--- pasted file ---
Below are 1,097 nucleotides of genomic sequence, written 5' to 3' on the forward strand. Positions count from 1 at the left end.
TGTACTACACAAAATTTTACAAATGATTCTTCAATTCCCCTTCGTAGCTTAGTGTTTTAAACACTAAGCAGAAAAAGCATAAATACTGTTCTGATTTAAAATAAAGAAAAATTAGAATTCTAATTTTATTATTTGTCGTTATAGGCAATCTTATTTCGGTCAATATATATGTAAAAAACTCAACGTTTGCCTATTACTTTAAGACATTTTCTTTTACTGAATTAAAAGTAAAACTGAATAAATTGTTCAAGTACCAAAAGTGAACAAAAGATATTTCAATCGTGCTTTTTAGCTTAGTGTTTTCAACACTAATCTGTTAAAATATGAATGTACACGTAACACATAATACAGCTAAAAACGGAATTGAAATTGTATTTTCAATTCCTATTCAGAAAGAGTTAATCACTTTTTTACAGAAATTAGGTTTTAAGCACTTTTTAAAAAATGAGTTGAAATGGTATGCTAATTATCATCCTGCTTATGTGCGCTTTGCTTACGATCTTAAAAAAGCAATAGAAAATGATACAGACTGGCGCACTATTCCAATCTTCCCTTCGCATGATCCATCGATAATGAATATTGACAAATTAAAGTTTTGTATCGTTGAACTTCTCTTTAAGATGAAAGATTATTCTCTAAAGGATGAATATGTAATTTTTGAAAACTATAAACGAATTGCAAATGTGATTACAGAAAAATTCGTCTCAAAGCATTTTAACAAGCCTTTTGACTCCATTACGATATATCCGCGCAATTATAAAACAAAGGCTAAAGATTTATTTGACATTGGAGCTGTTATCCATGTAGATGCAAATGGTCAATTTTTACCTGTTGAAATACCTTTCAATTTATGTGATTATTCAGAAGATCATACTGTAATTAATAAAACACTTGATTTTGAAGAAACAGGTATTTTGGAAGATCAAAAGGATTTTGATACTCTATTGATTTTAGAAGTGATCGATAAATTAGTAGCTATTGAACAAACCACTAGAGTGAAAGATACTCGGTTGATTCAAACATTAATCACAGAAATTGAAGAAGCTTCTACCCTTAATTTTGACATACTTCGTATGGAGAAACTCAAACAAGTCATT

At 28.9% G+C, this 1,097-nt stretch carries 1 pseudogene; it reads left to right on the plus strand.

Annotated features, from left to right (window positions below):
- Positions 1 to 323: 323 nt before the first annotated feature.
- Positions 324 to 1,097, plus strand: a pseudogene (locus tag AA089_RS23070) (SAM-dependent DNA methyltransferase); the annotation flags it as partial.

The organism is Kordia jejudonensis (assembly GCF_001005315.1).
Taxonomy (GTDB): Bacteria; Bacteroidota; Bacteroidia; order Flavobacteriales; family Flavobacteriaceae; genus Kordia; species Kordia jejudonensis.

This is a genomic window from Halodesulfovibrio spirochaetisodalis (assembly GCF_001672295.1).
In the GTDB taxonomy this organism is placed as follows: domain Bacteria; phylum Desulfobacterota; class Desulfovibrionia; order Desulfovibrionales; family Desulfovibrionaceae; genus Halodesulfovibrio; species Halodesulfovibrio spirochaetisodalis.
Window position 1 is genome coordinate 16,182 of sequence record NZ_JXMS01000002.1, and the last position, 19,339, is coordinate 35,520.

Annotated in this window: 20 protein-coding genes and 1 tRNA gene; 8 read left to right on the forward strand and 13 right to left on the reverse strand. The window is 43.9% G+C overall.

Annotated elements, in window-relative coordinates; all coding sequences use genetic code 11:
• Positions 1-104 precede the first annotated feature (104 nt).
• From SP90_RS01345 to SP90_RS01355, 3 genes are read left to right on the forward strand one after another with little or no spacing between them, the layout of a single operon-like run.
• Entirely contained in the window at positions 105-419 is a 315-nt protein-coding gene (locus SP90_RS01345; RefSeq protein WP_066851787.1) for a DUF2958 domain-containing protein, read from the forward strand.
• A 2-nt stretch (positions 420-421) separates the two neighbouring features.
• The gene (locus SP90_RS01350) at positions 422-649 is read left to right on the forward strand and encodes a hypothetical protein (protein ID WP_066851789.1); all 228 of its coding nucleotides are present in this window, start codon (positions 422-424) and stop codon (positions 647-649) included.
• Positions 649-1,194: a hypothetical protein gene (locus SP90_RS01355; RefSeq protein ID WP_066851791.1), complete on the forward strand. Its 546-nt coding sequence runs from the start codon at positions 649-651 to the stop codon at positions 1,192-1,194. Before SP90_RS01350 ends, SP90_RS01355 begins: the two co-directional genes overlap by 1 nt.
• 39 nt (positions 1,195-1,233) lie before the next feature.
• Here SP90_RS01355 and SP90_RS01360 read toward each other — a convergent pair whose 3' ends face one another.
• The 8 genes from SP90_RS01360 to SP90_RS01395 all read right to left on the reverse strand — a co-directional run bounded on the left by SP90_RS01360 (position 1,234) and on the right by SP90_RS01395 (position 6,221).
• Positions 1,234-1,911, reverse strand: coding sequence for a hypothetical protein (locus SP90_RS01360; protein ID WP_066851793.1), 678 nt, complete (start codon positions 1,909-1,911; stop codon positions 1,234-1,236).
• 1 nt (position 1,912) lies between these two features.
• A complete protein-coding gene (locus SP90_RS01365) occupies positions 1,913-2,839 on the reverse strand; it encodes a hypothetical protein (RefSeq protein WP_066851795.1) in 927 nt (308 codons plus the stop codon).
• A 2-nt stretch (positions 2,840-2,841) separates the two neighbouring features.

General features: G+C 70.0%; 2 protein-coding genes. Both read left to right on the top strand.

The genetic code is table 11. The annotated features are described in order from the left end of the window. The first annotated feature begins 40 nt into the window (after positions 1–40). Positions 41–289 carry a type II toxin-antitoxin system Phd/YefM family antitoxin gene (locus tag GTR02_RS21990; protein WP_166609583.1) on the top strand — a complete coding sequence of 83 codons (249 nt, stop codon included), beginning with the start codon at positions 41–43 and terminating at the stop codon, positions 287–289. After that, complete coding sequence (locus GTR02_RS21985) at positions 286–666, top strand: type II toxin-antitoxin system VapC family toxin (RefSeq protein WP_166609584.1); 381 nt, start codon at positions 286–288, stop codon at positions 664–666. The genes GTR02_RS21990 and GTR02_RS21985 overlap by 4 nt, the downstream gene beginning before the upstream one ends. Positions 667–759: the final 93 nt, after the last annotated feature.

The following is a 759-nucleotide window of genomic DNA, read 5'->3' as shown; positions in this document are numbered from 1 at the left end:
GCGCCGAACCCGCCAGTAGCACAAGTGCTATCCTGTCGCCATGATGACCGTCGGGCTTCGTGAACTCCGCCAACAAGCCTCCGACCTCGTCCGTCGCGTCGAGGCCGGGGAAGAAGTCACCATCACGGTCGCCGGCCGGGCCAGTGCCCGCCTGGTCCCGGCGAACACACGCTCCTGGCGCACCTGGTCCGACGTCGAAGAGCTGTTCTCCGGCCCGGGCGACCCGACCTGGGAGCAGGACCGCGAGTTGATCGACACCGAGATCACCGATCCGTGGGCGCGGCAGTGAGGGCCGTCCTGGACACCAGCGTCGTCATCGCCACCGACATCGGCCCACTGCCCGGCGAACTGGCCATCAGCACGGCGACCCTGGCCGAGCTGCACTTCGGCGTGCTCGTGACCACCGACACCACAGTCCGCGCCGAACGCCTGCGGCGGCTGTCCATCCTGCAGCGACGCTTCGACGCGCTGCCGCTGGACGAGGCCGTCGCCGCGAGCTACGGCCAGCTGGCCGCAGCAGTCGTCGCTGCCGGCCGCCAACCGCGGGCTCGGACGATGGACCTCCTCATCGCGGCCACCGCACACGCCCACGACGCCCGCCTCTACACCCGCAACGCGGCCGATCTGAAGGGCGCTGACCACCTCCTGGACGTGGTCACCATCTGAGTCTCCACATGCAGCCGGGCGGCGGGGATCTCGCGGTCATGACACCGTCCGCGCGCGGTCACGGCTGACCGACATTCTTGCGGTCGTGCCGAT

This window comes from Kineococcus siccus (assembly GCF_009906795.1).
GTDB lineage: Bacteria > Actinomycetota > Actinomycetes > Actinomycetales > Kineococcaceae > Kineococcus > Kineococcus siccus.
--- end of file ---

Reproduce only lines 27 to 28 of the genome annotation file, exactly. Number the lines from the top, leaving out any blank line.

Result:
General features: G+C 70.0%; 2 protein-coding genes. Both read left to right on the top strand.

The genetic code is table 11. The annotated features are described in order from the left end of the window. The first annotated feature begins 40 nt into the window (after positions 1–40). Positions 41–289 carry a type II toxin-antitoxin system Phd/YefM family antitoxin gene (locus tag GTR02_RS21990; protein WP_166609583.1) on the top strand — a complete coding sequence of 83 codons (249 nt, stop codon included), beginning with the start codon at positions 41–43 and terminating at the stop codon, positions 287–289. After that, complete coding sequence (locus GTR02_RS21985) at positions 286–666, top strand: type II toxin-antitoxin system VapC family toxin (RefSeq protein WP_166609584.1); 381 nt, start codon at positions 286–288, stop codon at positions 664–666. The genes GTR02_RS21990 and GTR02_RS21985 overlap by 4 nt, the downstream gene beginning before the upstream one ends. Positions 667–759: the final 93 nt, after the last annotated feature.